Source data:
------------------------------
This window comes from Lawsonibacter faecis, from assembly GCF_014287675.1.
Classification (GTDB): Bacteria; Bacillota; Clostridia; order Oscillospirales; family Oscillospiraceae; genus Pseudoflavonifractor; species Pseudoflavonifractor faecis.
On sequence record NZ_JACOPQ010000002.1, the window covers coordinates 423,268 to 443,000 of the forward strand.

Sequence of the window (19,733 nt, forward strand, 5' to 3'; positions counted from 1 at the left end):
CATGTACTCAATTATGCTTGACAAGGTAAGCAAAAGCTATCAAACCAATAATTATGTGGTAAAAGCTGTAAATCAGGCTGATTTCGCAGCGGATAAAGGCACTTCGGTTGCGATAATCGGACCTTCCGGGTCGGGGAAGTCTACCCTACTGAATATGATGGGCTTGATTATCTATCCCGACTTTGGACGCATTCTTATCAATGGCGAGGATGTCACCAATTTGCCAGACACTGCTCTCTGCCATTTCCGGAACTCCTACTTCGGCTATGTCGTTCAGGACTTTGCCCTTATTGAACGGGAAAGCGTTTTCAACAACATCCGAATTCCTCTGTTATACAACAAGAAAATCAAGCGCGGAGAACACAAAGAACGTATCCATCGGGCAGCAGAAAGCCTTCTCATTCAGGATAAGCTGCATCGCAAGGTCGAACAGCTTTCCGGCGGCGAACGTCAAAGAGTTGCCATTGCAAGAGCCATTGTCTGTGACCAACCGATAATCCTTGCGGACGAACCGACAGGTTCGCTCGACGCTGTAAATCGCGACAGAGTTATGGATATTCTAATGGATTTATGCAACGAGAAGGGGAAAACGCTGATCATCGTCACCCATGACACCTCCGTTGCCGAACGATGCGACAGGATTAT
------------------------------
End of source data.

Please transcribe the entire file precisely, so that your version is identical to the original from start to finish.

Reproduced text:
This window comes from Lawsonibacter faecis, from assembly GCF_014287675.1.
Classification (GTDB): Bacteria; Bacillota; Clostridia; order Oscillospirales; family Oscillospiraceae; genus Pseudoflavonifractor; species Pseudoflavonifractor faecis.
On sequence record NZ_JACOPQ010000002.1, the window covers coordinates 423,268 to 443,000 of the forward strand.

Sequence of the window (19,733 nt, forward strand, 5' to 3'; positions counted from 1 at the left end):
CATGTACTCAATTATGCTTGACAAGGTAAGCAAAAGCTATCAAACCAATAATTATGTGGTAAAAGCTGTAAATCAGGCTGATTTCGCAGCGGATAAAGGCACTTCGGTTGCGATAATCGGACCTTCCGGGTCGGGGAAGTCTACCCTACTGAATATGATGGGCTTGATTATCTATCCCGACTTTGGACGCATTCTTATCAATGGCGAGGATGTCACCAATTTGCCAGACACTGCTCTCTGCCATTTCCGGAACTCCTACTTCGGCTATGTCGTTCAGGACTTTGCCCTTATTGAACGGGAAAGCGTTTTCAACAACATCCGAATTCCTCTGTTATACAACAAGAAAATCAAGCGCGGAGAACACAAAGAACGTATCCATCGGGCAGCAGAAAGCCTTCTCATTCAGGATAAGCTGCATCGCAAGGTCGAACAGCTTTCCGGCGGCGAACGTCAAAGAGTTGCCATTGCAAGAGCCATTGTCTGTGACCAACCGATAATCCTTGCGGACGAACCGACAGGTTCGCTCGACGCTGTAAATCGCGACAGAGTTATGGATATTCTAATGGATTTATGCAACGAGAAGGGGAAAACGCTGATCATCGTCACCCATGACACCTCCGTTGCCGAACGATGCGACAGGATTAT